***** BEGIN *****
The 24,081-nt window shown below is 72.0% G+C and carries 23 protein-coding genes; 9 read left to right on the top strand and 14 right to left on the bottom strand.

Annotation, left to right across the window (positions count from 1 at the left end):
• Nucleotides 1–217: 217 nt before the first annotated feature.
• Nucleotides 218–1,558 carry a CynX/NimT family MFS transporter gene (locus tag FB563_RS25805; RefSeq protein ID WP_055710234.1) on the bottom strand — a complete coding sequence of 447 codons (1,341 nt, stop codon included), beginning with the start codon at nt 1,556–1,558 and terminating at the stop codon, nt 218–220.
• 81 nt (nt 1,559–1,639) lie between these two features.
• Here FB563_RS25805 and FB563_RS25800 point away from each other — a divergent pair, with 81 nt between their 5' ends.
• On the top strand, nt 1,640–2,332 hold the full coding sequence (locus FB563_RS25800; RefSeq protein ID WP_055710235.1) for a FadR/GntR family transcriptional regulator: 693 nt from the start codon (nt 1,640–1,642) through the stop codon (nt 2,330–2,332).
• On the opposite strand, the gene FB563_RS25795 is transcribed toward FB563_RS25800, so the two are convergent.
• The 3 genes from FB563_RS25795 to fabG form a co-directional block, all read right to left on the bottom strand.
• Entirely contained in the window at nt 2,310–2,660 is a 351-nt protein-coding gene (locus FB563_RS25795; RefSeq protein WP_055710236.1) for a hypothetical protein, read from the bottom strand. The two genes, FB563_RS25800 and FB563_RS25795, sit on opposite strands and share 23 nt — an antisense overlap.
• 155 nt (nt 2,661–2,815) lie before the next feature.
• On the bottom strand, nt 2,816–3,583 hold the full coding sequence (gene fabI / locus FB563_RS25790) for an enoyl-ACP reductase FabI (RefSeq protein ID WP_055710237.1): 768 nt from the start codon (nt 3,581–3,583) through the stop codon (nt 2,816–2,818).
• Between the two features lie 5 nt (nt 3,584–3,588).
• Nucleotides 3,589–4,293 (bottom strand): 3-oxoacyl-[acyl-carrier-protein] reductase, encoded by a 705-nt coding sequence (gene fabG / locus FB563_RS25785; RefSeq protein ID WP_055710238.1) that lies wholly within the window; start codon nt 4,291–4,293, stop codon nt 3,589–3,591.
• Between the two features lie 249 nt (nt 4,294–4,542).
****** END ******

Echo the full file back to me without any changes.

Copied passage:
The 24,081-nt window shown below is 72.0% G+C and carries 23 protein-coding genes; 9 read left to right on the top strand and 14 right to left on the bottom strand.

Annotation, left to right across the window (positions count from 1 at the left end):
• Nucleotides 1–217: 217 nt before the first annotated feature.
• Nucleotides 218–1,558 carry a CynX/NimT family MFS transporter gene (locus tag FB563_RS25805; RefSeq protein ID WP_055710234.1) on the bottom strand — a complete coding sequence of 447 codons (1,341 nt, stop codon included), beginning with the start codon at nt 1,556–1,558 and terminating at the stop codon, nt 218–220.
• 81 nt (nt 1,559–1,639) lie between these two features.
• Here FB563_RS25805 and FB563_RS25800 point away from each other — a divergent pair, with 81 nt between their 5' ends.
• On the top strand, nt 1,640–2,332 hold the full coding sequence (locus FB563_RS25800; RefSeq protein ID WP_055710235.1) for a FadR/GntR family transcriptional regulator: 693 nt from the start codon (nt 1,640–1,642) through the stop codon (nt 2,330–2,332).
• On the opposite strand, the gene FB563_RS25795 is transcribed toward FB563_RS25800, so the two are convergent.
• The 3 genes from FB563_RS25795 to fabG form a co-directional block, all read right to left on the bottom strand.
• Entirely contained in the window at nt 2,310–2,660 is a 351-nt protein-coding gene (locus FB563_RS25795; RefSeq protein WP_055710236.1) for a hypothetical protein, read from the bottom strand. The two genes, FB563_RS25800 and FB563_RS25795, sit on opposite strands and share 23 nt — an antisense overlap.
• 155 nt (nt 2,661–2,815) lie before the next feature.
• On the bottom strand, nt 2,816–3,583 hold the full coding sequence (gene fabI / locus FB563_RS25790) for an enoyl-ACP reductase FabI (RefSeq protein ID WP_055710237.1): 768 nt from the start codon (nt 3,581–3,583) through the stop codon (nt 2,816–2,818).
• Between the two features lie 5 nt (nt 3,584–3,588).
• Nucleotides 3,589–4,293 (bottom strand): 3-oxoacyl-[acyl-carrier-protein] reductase, encoded by a 705-nt coding sequence (gene fabG / locus FB563_RS25785; RefSeq protein ID WP_055710238.1) that lies wholly within the window; start codon nt 4,291–4,293, stop codon nt 3,589–3,591.
• Between the two features lie 249 nt (nt 4,294–4,542).